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The 4 Font Families: Choose Wisely

Posted on July 12, 2017

The 4 Font Families: Choose Wisely

Fonts influence how our brain interprets and receives messages. My friend Janice Hurley, The Image Expert, talks about how it is so important to choose the right outfit for the right occasion.  I believe the same is true when picking a font for our slide deck.  The simplest way to approach this is to understand that there are only 4 basic font categorizes of fonts.  Select the one that matches your persona and you are off to a great start.

Category 1:  Serif

Associated with Traditional, Conservative, and/or Trustworthy

This typeface category consists of some of the oldest font families. “Serifs” refer to the small lines or strokes attached to the main body of the letter. Serif typefaces are mostly used in printed text/documents because they are easier to read.  However, use of this typeface online has been debated by some because it can end up looking cluttered instead of clear and crisp.

Sub-categories that can be found in this category include:

 

Old Style Serifs

Old Style Serifs

Transitional Serifs

Transitional Serifs

 

 

 

 

 

 

 

 

 

Modern Serifs

Modern Serifs

Slab Serifs

Slab Serifs

 

 

 

 

 

 

 

 

 

Photo Source

 

Category #2 San- Serifs

Associated with Modern, Forward-Thinking, and/or Straightforward

San-Serif literally means without serifs. Fonts found in this family do not have the lines or strokes that serif fonts making them appear more modern and clean. Fonts in this family have become increasingly popular today because they appear well on web and mobile devices.

Unfortunately, the ONE font that I should NEVER see any of you use, Calibri, is in the category. In an article titled “5 free Calibri alternatives so you never use that font again” published by slide bean, they state that “Using Calibri for a presentation speaks almost too much about you, especially if you call yourself a designer of any sort.” Their words not mine. But, I do agree with them 100 percent.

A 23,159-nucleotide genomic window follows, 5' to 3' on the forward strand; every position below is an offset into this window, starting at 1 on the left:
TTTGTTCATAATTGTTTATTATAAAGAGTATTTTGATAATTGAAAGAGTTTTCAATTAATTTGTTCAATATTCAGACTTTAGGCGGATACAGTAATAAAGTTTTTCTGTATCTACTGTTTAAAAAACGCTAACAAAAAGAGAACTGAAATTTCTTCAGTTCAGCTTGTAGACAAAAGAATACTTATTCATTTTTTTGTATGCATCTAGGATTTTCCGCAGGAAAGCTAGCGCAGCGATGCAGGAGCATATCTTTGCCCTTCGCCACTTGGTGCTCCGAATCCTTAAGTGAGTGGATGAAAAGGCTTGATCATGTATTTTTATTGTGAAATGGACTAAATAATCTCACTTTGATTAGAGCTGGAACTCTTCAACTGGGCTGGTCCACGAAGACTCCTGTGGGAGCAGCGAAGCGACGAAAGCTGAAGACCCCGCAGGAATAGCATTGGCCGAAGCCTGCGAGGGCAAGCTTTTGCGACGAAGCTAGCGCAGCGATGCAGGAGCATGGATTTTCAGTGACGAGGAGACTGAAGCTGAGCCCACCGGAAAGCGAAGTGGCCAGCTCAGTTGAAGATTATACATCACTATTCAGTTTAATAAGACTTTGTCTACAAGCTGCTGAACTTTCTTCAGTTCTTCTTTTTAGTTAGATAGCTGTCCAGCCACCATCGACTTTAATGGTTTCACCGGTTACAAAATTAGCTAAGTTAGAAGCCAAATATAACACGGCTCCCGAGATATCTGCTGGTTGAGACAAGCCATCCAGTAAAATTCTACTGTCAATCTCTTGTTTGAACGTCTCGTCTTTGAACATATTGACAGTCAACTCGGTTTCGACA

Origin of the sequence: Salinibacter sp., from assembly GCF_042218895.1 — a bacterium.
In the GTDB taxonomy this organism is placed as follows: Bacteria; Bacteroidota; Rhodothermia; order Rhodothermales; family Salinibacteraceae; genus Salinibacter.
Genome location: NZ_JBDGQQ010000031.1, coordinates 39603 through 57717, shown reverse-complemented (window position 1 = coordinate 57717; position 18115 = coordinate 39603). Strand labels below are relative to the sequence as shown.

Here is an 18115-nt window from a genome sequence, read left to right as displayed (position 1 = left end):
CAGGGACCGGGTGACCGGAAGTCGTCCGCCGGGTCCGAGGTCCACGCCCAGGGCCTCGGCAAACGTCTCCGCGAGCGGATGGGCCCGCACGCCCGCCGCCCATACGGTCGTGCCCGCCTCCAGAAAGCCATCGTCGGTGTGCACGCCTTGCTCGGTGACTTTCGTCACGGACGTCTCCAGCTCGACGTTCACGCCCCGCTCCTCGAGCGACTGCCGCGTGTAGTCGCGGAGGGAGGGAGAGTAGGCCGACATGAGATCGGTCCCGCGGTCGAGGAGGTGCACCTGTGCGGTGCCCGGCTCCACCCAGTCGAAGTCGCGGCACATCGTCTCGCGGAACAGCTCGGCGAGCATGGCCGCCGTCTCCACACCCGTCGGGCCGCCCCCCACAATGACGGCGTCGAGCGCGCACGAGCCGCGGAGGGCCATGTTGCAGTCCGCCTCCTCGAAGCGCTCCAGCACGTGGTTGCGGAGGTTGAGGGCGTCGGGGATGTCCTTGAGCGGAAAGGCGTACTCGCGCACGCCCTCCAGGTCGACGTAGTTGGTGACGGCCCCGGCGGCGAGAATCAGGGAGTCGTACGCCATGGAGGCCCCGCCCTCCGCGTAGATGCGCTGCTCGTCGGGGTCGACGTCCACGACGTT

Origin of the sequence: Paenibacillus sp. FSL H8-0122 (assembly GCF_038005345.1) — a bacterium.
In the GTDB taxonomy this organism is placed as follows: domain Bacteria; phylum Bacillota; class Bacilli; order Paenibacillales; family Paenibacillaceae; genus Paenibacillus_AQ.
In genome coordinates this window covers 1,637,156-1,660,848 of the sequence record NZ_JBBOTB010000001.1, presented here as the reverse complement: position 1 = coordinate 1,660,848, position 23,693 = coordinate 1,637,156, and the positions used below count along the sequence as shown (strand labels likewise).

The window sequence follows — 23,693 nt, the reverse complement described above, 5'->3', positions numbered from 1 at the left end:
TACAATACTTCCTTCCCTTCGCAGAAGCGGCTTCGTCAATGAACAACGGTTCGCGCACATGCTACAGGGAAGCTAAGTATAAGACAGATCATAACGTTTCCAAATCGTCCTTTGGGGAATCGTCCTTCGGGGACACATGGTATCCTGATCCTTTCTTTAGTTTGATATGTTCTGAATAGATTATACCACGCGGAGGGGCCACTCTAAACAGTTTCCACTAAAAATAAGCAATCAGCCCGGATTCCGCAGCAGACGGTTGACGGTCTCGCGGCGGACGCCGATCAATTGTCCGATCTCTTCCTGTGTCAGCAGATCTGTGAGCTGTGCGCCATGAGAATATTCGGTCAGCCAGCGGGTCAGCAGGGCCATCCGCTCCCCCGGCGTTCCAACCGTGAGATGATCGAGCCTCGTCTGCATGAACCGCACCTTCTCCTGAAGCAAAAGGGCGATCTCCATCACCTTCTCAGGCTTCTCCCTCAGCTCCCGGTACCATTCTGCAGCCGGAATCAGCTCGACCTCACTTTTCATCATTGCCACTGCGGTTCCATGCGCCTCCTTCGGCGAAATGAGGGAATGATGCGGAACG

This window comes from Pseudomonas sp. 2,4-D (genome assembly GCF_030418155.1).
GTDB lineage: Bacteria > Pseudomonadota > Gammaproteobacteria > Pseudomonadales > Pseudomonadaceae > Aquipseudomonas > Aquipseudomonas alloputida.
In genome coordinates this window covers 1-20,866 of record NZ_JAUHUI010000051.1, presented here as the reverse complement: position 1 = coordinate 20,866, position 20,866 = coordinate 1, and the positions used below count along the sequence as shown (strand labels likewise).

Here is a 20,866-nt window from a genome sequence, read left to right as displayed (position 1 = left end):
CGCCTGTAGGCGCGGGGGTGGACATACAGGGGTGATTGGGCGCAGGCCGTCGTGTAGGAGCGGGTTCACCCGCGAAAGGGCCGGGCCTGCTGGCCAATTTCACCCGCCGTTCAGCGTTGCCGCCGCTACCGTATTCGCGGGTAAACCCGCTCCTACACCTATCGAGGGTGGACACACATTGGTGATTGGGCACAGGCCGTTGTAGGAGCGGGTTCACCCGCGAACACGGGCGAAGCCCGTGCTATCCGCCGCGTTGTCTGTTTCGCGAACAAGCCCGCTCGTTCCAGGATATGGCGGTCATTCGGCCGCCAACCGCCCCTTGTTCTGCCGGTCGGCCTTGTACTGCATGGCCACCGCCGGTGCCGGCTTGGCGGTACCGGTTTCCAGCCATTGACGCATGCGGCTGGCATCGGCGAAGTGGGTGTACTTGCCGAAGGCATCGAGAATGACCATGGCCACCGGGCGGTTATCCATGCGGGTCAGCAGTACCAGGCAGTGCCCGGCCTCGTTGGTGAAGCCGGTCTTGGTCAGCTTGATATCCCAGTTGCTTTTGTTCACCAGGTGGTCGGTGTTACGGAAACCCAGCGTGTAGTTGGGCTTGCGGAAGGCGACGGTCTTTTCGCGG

Here are some of the alternatives they suggested:

 

Open Sans

Open Sans

 

 

 

 

 

Alegre Sans

Alegre Sans

 

 

 

 

 

 

 

Helvetica Neue

Helvetica Neue

 

 

 

 

 

 

 

 

Category #3: Script

Associated with Formal, Casual or Elegant

Remember back in the 18th and 19th century when people used to hand write letters? Such a foreign concept today!  This typeface category was inspired by the fluid, cursive handwriting letterform of the time.  Chosen carefully, these can create a very distinctive look or make a great accent font.  Beware of legibility!!!  Here are some examples:

 

Brush Script    Snell

 

 

 

 

 

 

 

Category #4: Decorative / Display

Provides greater personality

The sole purpose of this font category is to GET YOUR ATTENTION. Fonts found in this family are not suitable to be used as body text. Use these fonts sparingly and only for a specific, targeted purpose. Display fonts are good to use if you want to evoke emotion, they are usually found in print but are also starting to appear more online.

Here are some examples:

 

Cup and Talon